Demo board MC9S08DZ60, global declarations

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Demo board MC9S08DZ60, global declarations

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Johnny_x
Contributor I

Hi, I am fairly new to the Freescale line of microcontrollers and not too experienced with ANSI C overall.  What I am trying to do on this demo board is to read in 52 bits from a clocked pin.  The data is in ultimatley in 12x 4-bit words.  I can get this running using a array of char[52].  This is obviosly a huge waste of memory.  This array is declared globally so it can be populated in an interrupt triggered by the clock pin, and manipulated in the ProcessorExpert main() into a char array where I can at least handle the 4-bit words.  I can create a boolean array in the ProcessorExpert main(), but if I try it as an extern bool array[] the compiler throws an error (C2450 Expected: ; = ,) I think this would be an ideal way to collect the bits, either that or make up two long structures.  Any sugguestions?

 

Thanks in advance!

John

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rocco
Senior Contributor II

In addition to Mac's suggestions, it is also possible to do it in hardware.

 

Since your serial bit-stream is clocked, you could have the SPI programmed as a slave and feed it into the SPI. It would only work if:

1) your data was byte-aligned, and

2) it is shifting in MSB first.

 

Since you are working with 4-bit data, you could efficiently manipulate it with the NSA instruction (nibble-swap accumulator).

 

just a thought . . .

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kef
Specialist I

rocco,

 

SPI in current Freescale MCUs is configureable MSB first or LSB first. Look for LSBFE bit in SPIC1 register. LSBFE is available at least in S08D.

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rocco
Senior Contributor II

Thanks Kef.

 

I knew that was true on some SPI modules, so I looked at the block diagram "Figure 13-2. SPI System Connections" on page 275, and saw only MSB first. But had I looked further to "Figure 13-3. SPI Module Block Diagram" on page 277, I would have seen the LSBFE bit.

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bigmac
Specialist III

Hello,

 

The OP seems to be considering 52 clock pulses, with an odd number of nybbles.  For SPI slave to work would require that the master generate 56 clock pulses, so that the final nybble can be read.

 

The high nybble in each byte would need to be extracted with -

hi_nybble = array[i] >> 4;

 

Whether NSA instruction is used will depend on the compiler.

 

Regards,

Mac

 

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bigmac
Specialist III

Hello John,

 

The usual way of handling the incoming serial data is to shift each bit value into a multiple byte array - in this case the array could be of byte type, with one nybble of each byte occupied, to represent the final form of the data.  Thus, the array size would be 13 bytes.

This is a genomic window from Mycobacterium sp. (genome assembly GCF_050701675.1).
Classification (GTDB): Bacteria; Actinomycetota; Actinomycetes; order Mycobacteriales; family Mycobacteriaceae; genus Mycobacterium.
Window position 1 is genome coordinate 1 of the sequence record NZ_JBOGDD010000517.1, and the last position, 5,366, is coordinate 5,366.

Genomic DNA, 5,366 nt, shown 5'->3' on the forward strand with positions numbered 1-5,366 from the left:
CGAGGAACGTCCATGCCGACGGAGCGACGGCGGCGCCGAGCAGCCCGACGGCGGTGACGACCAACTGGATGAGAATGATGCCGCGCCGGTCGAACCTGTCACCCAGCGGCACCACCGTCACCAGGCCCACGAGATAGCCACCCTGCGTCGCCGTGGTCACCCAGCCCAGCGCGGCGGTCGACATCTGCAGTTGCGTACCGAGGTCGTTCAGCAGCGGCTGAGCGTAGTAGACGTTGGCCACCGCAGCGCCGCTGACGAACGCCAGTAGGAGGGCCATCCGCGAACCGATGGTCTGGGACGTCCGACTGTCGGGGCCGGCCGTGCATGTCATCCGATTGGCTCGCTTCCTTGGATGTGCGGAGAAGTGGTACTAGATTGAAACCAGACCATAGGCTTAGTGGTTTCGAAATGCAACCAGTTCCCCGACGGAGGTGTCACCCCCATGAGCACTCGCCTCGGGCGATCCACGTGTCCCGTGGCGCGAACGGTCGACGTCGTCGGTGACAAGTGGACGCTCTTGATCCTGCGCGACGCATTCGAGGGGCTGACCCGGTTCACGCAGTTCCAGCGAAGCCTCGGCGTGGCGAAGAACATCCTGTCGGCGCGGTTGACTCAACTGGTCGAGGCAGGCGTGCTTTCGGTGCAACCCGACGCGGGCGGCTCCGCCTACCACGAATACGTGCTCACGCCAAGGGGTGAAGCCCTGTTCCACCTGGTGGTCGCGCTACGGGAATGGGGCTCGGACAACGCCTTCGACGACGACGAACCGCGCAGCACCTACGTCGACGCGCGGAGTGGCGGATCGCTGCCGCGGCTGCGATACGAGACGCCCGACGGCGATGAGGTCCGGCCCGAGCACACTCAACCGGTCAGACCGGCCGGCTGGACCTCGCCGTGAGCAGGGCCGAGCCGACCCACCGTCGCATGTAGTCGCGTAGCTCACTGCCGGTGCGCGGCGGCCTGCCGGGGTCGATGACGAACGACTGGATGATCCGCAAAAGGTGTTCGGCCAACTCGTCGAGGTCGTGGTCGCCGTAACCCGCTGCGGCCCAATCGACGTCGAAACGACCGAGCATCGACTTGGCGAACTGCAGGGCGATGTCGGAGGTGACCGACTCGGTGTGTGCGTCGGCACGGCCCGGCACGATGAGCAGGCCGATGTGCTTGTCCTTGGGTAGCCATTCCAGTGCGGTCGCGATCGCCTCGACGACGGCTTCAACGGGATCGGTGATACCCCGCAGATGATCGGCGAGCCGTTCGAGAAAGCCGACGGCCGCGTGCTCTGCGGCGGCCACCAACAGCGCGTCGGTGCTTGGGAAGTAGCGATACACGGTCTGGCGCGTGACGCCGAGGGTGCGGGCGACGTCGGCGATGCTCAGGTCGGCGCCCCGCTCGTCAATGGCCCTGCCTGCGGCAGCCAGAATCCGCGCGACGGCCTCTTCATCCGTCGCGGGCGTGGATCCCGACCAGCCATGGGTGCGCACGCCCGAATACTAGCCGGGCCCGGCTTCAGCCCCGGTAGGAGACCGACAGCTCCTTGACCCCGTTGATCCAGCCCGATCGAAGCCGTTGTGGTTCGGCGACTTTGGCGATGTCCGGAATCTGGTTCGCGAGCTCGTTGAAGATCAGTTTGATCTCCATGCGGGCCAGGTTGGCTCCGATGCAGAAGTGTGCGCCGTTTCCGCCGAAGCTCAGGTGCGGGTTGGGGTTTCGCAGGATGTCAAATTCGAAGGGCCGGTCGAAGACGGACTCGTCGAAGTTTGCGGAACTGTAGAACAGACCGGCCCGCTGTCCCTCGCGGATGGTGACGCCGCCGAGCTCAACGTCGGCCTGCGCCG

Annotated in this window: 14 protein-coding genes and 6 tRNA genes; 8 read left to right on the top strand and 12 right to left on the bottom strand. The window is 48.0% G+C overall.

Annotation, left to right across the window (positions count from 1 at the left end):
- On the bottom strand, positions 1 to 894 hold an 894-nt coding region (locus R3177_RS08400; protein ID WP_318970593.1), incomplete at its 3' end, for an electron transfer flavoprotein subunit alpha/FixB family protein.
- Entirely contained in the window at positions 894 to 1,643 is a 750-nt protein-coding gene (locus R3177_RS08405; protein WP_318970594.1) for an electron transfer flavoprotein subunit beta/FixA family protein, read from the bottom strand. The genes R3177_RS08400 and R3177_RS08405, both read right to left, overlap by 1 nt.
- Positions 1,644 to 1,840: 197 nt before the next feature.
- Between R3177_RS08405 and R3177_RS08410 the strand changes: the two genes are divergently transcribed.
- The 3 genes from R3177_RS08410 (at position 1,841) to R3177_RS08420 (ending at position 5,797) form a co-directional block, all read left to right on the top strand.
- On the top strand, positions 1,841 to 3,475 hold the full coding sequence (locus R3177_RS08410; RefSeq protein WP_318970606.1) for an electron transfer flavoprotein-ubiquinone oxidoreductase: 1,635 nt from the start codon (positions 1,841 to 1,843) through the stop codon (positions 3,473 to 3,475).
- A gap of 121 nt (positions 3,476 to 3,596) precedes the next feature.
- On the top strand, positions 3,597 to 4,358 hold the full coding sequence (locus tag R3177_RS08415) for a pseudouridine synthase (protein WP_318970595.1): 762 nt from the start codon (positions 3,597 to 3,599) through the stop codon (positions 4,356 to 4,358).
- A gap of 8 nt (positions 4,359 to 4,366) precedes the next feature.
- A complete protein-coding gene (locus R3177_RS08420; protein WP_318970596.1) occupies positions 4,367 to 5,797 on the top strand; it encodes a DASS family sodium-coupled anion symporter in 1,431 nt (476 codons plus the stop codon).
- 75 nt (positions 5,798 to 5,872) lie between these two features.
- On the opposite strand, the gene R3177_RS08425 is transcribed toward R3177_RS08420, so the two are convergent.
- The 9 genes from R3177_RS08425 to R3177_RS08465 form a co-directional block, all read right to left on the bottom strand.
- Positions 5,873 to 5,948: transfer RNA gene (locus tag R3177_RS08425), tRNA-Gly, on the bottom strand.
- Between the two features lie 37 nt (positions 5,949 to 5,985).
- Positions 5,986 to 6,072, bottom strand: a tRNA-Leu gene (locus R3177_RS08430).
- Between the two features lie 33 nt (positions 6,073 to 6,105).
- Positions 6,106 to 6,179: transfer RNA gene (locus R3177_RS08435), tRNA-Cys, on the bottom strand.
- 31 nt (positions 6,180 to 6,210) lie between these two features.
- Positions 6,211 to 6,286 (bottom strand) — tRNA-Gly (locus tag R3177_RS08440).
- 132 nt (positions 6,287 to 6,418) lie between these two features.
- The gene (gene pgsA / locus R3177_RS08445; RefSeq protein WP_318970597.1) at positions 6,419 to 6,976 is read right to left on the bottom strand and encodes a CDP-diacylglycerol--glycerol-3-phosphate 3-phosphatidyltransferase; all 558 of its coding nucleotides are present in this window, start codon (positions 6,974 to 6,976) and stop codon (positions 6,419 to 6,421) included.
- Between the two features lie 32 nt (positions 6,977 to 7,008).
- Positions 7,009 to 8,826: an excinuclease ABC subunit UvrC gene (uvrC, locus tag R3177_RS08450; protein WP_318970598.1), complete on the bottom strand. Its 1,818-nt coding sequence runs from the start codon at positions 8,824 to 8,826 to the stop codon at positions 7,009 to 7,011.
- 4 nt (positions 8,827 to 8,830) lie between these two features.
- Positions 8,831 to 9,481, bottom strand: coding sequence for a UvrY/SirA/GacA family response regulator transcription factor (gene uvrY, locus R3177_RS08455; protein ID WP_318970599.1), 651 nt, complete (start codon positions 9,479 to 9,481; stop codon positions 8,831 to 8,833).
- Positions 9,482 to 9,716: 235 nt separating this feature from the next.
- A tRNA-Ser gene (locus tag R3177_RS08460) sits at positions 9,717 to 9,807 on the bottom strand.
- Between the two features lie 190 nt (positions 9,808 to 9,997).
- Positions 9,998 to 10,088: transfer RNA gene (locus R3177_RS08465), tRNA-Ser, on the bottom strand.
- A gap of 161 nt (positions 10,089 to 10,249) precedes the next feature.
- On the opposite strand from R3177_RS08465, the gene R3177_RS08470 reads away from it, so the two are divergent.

With assembly code, the shifting through multiple bytes is simple because of direct access to the carry flag.  With C code, the process is somewhat more complex.  With the following untested code snippet, I have assumed that MSB of the data is sent first, so that there is a left shift of each data bit into the last nybble of the array.  However, before this can be done, the rest of the array needs to be rotated left to make room for the new bit value.

 

byte array[13];     // Global array for 13 data nybbles (52 bits)byte bitcount = 52; // Value is decremented as each bit is received// Local variable:byte i;for (i = 0; i < 13; i++) {  // Commence with first nybble  array[i] <<= 1;           // Left shift nybble  array[i] &= 0x0F;         // Mask nybble value  if (i < 12) {             // Not last nybble    if (array[i+1] & 0x08)      array[i] |= 0x01;     // Carry bit from next nybble  }  else {                    // Last nybble of array    if (PTAD_PTAD0)         // Serial input data at PTA0 is assumed      array[12] |= 0x01;  }}bitcount--;                 // Decrement countif (bitcount == 0)          // Test for end of data sequence...

 

Each element of the array should ultimately contain a value within the limits 0-15 decimal.

 

Regards,

Mac

 

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bigmac
Specialist III

Hello John,

 

A more efficient version of the shift process than above, where room is made for the incoming data by shifting the next nybble to the previous nybble location within the array.

 

byte array[13];     // Global array for 13 data nybbles (52 bits)byte bitcount = 52; // Value is decremented as each bit is received// Local variable:byte i;if ((bitcount & 0x03) == 0) {  for (i = 0; i < 12; i++)    array[i] = array[i+1];  // Transfer whole nybble  array[12] = 0x00;         // Ready for next serial data nybble}array[12] <<= 1;if (PTAD_PTAD0)  array[12] |= 0x01;bitcount--;                 // Decrement countif (bitcount == 0)          // Test for end of data sequence...

 

Regards,

Mac

 

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